I love volunteer flowers! Any cut flower that I don’t have to seed start again is a welcome relief from the work of flower farming. It also sweetens the deal when I can arrange with flowers that grow on their own, as it makes the money I spent on special varieties the previous growing season feel worth it. Who doesn’t love free flowers?
Fall can be an incredibly busy time of year, so it’s easy to forget to seed save. Luck for you, if you plant the cut flowers in this list, you won’t really have to worry about it! In my cold climate cutting garden, these flowers reliably reseed themselves year after year and are a welcome sight each growing season.
How to encourage cut flowers to reseed
You can encourage your cut flowers to reseed by allowing some flowers to reach complete maturity. Also, in fall, make sure you don’t remove dead flowers from your cutting garden! This ensures you’ll have the best chance of seeing volunteers the following growing season, and you should be pleasantly surprised when these plants reappear in May. If it’s a dry year, water the area regularly to encourage germination. Other than that, the flowers basically do the work for you!
Self-sowing flowers for cold climates
These flowers are not perennials, but they almost behave like them since they’re such reliable re-seeders. Make sure you plant these annuals in a location where you hope to have them for years to come!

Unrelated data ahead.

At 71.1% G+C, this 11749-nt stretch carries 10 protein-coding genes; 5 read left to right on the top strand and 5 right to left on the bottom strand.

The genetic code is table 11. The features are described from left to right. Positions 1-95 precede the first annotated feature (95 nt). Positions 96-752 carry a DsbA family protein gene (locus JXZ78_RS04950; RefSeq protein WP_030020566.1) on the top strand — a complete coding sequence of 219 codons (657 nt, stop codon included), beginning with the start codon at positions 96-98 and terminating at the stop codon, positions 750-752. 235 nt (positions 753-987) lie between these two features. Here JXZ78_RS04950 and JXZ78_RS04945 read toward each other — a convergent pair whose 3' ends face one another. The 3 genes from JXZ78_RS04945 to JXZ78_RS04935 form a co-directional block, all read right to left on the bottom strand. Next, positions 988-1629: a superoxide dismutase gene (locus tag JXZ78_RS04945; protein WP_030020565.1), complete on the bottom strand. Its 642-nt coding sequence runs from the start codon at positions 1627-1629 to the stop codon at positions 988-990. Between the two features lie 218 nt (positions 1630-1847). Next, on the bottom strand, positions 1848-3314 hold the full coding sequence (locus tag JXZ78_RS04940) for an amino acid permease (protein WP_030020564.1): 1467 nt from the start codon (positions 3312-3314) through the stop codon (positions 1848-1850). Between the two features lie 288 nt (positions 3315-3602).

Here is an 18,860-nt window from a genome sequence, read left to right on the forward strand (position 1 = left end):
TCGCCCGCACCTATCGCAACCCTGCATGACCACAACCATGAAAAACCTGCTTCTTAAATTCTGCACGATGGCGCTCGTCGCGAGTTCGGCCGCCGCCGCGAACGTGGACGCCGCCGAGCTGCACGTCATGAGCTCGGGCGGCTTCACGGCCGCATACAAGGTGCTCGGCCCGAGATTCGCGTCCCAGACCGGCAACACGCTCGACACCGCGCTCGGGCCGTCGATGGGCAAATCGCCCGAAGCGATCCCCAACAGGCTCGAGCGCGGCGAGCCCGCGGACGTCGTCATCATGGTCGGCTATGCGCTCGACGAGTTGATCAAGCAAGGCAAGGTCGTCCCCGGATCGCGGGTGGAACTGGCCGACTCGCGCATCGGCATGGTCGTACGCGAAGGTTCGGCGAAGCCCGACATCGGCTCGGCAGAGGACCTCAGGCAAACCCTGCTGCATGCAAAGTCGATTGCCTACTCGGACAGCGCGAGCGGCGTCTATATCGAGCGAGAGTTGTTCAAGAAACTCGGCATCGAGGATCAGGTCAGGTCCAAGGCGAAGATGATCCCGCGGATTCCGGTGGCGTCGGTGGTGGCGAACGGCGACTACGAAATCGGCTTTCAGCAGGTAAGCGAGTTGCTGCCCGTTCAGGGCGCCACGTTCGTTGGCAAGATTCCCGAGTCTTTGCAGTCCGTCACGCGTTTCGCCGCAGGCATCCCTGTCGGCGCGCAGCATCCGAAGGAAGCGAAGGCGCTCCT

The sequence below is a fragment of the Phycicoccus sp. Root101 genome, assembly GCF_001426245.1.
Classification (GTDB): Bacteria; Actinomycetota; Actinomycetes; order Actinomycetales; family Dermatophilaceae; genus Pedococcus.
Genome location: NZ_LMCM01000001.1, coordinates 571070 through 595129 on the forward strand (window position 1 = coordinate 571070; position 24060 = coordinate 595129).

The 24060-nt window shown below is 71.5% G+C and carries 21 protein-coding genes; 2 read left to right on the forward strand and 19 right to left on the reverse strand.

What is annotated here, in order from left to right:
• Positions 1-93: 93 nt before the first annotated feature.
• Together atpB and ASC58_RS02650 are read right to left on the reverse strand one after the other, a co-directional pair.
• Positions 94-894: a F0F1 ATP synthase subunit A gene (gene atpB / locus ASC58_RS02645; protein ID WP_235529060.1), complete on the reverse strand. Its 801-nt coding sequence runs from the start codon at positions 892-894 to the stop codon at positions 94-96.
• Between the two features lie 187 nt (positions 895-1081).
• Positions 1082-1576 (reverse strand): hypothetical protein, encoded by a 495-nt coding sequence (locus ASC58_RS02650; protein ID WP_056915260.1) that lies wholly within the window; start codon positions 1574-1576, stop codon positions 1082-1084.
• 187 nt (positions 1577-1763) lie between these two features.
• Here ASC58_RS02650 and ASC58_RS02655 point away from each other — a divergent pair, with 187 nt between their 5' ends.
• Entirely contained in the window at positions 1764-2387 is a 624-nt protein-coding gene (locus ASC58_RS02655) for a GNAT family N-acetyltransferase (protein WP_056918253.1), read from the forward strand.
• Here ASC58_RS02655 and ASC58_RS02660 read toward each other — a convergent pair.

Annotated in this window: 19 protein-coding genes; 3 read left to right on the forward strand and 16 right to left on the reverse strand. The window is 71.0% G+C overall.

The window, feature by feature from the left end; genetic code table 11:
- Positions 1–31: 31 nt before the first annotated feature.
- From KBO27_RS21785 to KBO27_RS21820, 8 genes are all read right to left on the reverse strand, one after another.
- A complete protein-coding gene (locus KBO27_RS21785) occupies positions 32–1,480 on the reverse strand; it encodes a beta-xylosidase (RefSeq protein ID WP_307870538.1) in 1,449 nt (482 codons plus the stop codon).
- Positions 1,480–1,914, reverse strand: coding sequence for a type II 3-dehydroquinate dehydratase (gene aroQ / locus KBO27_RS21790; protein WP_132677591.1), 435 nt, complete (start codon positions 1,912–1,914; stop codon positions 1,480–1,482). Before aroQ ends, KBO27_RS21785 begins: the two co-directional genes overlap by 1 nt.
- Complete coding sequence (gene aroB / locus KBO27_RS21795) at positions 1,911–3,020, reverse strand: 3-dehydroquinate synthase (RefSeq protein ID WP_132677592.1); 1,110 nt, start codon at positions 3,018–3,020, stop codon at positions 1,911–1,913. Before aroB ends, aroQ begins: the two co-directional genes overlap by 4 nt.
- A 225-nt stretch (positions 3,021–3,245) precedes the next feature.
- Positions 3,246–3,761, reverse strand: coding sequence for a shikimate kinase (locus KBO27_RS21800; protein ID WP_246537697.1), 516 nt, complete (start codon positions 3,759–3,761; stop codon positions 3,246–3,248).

Amaranth thrives where other flowers fail. This cut-and-come-again flower is one of my favourites for arranging!
Bachelor’s Buttons come in gorgeous shades of blue, purple, pink, and white and are a favourite flower for pollinators!
3. Bells of Ireland
Bells of Ireland can be tough to germinate. Just letting them reseed is sometimes a more reliable method!
Calendula flowers are easy to save seeds from and are a welcome volunteer in the cutting garden. They are beautiful in bouquets and, if processed properly, can be used in homemade beauty products, teas, and more!
Feverfew is actually a perennial in Zone 3, so it can both reseed and become a perennial plant!
8. Frosted Explosion Grass
I love Frosted Explosion Grass and use it in as many bouquets as possible.
Garden Huckleberries are best consumed cooked and sweetened. However, my favourite way to use them is to add a pop of unexpected texture to cut flower arrangements!
Nigella are cool-loving cut flowers that can be harvested for their blooms or their seed pods.
Poppies are cold-hardy and perfect for cut flower growers in Zone 3 or similar climates.
Related: How to Grow Poppies in Zone 3
Saponaria is my favourite substitute for Baby’s Breath. It’s easy to grow and is extremely cold-tolerant.
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READY TO GROW YOUR OWN BEAUTIFUL CUT FLOWER GARDEN, WITHOUT THE HASSEL?
I’ve taken all the guesswork out of creating a cut flower garden with my e-book, Cut Flowers Made Simple. Whether you’re a farmer florist, a beginner gardener, or anything in between, you’ll be able to start your own cut flower garden, with or without seed starting, growing annual flowers.